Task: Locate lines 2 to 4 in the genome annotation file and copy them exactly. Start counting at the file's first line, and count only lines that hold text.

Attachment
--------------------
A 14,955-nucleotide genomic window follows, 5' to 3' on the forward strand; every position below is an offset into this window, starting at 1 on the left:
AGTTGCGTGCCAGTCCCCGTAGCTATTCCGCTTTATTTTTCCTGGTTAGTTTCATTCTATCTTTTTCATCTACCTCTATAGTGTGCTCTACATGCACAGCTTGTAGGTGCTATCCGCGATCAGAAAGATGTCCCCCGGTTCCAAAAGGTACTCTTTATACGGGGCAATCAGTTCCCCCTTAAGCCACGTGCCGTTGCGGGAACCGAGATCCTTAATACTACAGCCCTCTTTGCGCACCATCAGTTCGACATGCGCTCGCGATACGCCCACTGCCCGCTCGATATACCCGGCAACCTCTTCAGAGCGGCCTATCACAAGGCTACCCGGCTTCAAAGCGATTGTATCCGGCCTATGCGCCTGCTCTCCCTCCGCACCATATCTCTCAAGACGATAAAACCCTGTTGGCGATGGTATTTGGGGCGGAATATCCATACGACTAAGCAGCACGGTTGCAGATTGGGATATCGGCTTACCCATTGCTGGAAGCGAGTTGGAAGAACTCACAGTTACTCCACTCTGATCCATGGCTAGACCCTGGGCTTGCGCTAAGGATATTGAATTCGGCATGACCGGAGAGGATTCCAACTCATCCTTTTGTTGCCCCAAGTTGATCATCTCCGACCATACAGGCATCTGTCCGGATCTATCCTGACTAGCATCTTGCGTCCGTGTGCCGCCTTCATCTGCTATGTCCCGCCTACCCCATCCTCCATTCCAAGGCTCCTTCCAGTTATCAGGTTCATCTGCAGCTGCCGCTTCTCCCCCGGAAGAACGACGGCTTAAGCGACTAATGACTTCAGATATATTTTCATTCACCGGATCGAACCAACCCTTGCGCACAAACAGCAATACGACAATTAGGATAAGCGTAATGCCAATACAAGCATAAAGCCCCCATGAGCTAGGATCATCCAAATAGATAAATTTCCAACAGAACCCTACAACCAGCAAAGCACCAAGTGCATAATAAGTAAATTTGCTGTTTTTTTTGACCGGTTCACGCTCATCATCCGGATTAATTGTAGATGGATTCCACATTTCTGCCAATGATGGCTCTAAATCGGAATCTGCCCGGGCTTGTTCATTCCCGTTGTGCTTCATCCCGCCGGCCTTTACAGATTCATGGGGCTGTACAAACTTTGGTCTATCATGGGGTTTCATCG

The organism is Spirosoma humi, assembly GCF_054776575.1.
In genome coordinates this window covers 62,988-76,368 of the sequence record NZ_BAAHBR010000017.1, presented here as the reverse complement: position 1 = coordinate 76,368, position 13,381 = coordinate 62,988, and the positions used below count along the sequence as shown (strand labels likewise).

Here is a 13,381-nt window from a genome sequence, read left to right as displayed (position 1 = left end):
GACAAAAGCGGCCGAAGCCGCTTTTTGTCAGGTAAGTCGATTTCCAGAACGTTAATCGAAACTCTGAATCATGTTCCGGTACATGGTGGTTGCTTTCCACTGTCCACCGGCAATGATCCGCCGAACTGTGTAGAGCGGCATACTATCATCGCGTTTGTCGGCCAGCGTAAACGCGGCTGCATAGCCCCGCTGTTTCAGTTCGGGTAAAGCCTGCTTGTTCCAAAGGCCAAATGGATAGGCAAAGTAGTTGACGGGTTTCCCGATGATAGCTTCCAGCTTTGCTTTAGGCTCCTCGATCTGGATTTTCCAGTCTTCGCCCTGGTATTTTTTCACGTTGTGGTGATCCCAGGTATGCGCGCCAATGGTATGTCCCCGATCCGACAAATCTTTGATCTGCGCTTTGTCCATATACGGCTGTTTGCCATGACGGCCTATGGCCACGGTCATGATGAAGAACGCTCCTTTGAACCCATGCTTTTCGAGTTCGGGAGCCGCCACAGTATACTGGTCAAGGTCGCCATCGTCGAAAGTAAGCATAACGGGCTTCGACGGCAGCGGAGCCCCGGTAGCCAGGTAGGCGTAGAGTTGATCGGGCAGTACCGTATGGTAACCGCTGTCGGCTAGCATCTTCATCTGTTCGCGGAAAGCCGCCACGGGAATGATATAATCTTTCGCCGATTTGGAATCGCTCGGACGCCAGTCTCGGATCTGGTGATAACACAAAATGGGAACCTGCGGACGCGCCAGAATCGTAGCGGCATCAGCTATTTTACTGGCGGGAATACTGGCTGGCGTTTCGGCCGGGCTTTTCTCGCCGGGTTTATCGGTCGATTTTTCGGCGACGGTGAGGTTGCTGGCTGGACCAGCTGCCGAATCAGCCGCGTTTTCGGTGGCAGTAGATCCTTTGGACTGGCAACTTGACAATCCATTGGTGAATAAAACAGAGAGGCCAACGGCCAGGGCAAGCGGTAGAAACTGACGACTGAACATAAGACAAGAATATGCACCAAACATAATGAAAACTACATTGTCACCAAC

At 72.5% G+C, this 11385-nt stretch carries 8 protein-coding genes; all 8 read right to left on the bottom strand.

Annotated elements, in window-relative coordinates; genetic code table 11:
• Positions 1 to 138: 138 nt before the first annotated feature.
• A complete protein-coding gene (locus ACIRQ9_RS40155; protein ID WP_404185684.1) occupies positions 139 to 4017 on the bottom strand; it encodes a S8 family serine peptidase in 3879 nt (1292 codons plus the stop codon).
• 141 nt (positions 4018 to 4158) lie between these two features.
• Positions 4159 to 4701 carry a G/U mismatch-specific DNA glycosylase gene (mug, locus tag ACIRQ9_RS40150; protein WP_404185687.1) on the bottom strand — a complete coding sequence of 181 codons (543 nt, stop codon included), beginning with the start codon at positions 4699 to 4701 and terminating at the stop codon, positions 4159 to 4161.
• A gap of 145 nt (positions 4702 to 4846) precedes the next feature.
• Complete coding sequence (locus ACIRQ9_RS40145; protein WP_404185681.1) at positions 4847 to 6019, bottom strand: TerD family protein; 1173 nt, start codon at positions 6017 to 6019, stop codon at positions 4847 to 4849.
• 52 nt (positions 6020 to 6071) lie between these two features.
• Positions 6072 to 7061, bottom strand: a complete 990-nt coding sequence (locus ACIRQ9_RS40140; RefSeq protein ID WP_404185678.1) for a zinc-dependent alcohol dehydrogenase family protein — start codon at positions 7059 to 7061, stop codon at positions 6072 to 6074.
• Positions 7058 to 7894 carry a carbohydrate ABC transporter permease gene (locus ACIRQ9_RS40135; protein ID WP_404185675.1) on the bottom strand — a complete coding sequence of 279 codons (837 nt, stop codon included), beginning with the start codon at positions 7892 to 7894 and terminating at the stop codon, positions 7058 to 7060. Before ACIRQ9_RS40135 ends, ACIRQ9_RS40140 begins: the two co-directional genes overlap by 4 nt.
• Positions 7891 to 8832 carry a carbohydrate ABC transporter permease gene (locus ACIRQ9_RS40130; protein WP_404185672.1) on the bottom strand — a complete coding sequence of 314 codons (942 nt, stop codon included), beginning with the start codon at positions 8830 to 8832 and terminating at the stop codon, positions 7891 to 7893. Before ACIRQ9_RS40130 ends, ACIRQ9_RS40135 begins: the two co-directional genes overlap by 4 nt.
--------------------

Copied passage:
AGTTGCGTGCCAGTCCCCGTAGCTATTCCGCTTTATTTTTCCTGGTTAGTTTCATTCTATCTTTTTCATCTACCTCTATAGTGTGCTCTACATGCACAGCTTGTAGGTGCTATCCGCGATCAGAAAGATGTCCCCCGGTTCCAAAAGGTACTCTTTATACGGGGCAATCAGTTCCCCCTTAAGCCACGTGCCGTTGCGGGAACCGAGATCCTTAATACTACAGCCCTCTTTGCGCACCATCAGTTCGACATGCGCTCGCGATACGCCCACTGCCCGCTCGATATACCCGGCAACCTCTTCAGAGCGGCCTATCACAAGGCTACCCGGCTTCAAAGCGATTGTATCCGGCCTATGCGCCTGCTCTCCCTCCGCACCATATCTCTCAAGACGATAAAACCCTGTTGGCGATGGTATTTGGGGCGGAATATCCATACGACTAAGCAGCACGGTTGCAGATTGGGATATCGGCTTACCCATTGCTGGAAGCGAGTTGGAAGAACTCACAGTTACTCCACTCTGATCCATGGCTAGACCCTGGGCTTGCGCTAAGGATATTGAATTCGGCATGACCGGAGAGGATTCCAACTCATCCTTTTGTTGCCCCAAGTTGATCATCTCCGACCATACAGGCATCTGTCCGGATCTATCCTGACTAGCATCTTGCGTCCGTGTGCCGCCTTCATCTGCTATGTCCCGCCTACCCCATCCTCCATTCCAAGGCTCCTTCCAGTTATCAGGTTCATCTGCAGCTGCCGCTTCTCCCCCGGAAGAACGACGGCTTAAGCGACTAATGACTTCAGATATATTTTCATTCACCGGATCGAACCAACCCTTGCGCACAAACAGCAATACGACAATTAGGATAAGCGTAATGCCAATACAAGCATAAAGCCCCCATGAGCTAGGATCATCCAAATAGATAAATTTCCAACAGAACCCTACAACCAGCAAAGCACCAAGTGCATAATAAGTAAATTTGCTGTTTTTTTTGACCGGTTCACGCTCATCATCCGGATTAATTGTAGATGGATTCCACATTTCTGCCAATGATGGCTCTAAATCGGAATCTGCCCGGGCTTGTTCATTCCCGTTGTGCTTCATCCCGCCGGCCTTTACAGATTCATGGGGCTGTACAAACTTTGGTCTATCATGGGGTTTCATCG

The organism is Spirosoma humi, assembly GCF_054776575.1.
In genome coordinates this window covers 62,988-76,368 of the sequence record NZ_BAAHBR010000017.1, presented here as the reverse complement: position 1 = coordinate 76,368, position 13,381 = coordinate 62,988, and the positions used below count along the sequence as shown (strand labels likewise).